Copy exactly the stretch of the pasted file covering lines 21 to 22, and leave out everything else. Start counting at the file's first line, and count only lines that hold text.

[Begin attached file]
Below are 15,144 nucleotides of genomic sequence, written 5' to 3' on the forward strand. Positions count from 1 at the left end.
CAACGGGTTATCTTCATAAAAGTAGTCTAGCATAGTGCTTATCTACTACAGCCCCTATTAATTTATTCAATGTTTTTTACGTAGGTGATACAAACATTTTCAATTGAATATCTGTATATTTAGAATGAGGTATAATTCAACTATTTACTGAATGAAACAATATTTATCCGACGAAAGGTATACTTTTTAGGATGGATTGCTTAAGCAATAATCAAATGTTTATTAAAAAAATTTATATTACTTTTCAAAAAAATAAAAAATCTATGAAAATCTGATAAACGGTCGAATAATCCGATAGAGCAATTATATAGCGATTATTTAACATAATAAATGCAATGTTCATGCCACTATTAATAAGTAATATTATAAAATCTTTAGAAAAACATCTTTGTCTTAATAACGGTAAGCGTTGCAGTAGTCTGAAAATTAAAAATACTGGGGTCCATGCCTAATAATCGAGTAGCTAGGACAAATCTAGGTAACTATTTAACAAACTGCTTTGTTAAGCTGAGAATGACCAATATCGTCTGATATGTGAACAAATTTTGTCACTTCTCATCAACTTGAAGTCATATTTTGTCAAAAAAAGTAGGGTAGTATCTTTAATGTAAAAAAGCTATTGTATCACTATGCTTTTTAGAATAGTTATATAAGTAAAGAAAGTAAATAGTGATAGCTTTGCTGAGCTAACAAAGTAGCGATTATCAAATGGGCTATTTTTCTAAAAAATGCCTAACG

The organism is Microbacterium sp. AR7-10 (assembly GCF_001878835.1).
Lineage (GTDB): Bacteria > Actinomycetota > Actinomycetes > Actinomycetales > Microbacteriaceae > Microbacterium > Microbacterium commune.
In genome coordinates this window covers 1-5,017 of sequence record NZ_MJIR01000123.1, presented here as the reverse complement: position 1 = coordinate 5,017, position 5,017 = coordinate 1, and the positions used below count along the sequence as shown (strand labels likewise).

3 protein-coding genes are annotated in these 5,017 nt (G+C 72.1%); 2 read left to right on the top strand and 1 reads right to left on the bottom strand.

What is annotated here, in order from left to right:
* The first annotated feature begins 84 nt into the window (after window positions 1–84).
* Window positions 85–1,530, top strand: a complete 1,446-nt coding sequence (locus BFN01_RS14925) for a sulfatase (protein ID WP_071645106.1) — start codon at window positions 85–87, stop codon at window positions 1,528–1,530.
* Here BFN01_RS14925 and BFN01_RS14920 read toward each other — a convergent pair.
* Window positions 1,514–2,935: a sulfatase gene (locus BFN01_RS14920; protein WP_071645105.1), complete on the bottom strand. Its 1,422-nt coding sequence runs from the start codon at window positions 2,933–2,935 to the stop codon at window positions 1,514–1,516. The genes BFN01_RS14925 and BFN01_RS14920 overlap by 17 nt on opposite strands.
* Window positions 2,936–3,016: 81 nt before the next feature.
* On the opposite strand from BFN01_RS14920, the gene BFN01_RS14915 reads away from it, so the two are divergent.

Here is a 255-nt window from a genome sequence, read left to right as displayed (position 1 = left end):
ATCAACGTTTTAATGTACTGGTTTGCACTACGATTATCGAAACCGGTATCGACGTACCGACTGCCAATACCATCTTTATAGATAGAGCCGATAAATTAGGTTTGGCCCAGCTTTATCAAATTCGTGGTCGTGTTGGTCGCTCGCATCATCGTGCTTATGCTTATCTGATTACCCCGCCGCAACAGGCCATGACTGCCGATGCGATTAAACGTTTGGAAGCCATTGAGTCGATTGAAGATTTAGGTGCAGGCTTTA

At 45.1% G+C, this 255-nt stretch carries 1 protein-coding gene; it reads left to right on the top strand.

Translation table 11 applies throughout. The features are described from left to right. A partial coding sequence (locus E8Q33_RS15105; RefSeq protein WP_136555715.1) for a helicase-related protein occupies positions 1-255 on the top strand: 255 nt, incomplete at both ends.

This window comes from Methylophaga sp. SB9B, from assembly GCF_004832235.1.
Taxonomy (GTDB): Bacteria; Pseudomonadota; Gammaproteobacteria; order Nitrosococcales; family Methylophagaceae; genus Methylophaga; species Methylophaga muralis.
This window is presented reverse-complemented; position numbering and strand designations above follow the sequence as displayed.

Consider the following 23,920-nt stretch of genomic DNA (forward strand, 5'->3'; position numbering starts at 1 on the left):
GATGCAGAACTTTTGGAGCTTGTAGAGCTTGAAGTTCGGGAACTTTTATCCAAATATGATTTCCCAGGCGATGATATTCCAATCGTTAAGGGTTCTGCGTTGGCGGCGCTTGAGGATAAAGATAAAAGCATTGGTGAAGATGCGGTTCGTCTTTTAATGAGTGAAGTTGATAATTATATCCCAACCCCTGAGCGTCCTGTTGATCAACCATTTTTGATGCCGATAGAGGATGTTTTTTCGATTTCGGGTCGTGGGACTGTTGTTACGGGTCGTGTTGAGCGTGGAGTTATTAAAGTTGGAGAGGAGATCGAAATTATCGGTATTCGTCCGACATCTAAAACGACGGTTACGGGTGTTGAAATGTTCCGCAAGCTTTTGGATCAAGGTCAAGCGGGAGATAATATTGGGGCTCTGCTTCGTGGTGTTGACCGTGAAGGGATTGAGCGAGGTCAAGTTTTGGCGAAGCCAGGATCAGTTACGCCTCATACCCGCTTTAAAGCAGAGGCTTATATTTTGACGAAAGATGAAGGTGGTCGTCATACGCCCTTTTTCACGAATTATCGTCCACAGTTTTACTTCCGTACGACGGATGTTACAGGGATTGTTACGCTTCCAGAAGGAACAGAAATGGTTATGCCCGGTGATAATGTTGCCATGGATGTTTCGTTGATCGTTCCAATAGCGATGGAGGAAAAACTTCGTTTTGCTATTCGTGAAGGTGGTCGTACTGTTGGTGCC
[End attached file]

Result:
Consider the following 23,920-nt stretch of genomic DNA (forward strand, 5'->3'; position numbering starts at 1 on the left):
GATGCAGAACTTTTGGAGCTTGTAGAGCTTGAAGTTCGGGAACTTTTATCCAAATATGATTTCCCAGGCGATGATATTCCAATCGTTAAGGGTTCTGCGTTGGCGGCGCTTGAGGATAAAGATAAAAGCATTGGTGAAGATGCGGTTCGTCTTTTAATGAGTGAAGTTGATAATTATATCCCAACCCCTGAGCGTCCTGTTGATCAACCATTTTTGATGCCGATAGAGGATGTTTTTTCGATTTCGGGTCGTGGGACTGTTGTTACGGGTCGTGTTGAGCGTGGAGTTATTAAAGTTGGAGAGGAGATCGAAATTATCGGTATTCGTCCGACATCTAAAACGACGGTTACGGGTGTTGAAATGTTCCGCAAGCTTTTGGATCAAGGTCAAGCGGGAGATAATATTGGGGCTCTGCTTCGTGGTGTTGACCGTGAAGGGATTGAGCGAGGTCAAGTTTTGGCGAAGCCAGGATCAGTTACGCCTCATACCCGCTTTAAAGCAGAGGCTTATATTTTGACGAAAGATGAAGGTGGTCGTCATACGCCCTTTTTCACGAATTATCGTCCACAGTTTTACTTCCGTACGACGGATGTTACAGGGATTGTTACGCTTCCAGAAGGAACAGAAATGGTTATGCCCGGTGATAATGTTGCCATGGATGTTTCGTTGATCGTTCCAATAGCGATGGAGGAAAAACTTCGTTTTGCTATTCGTGAAGGTGGTCGTACTGTTGGTGCC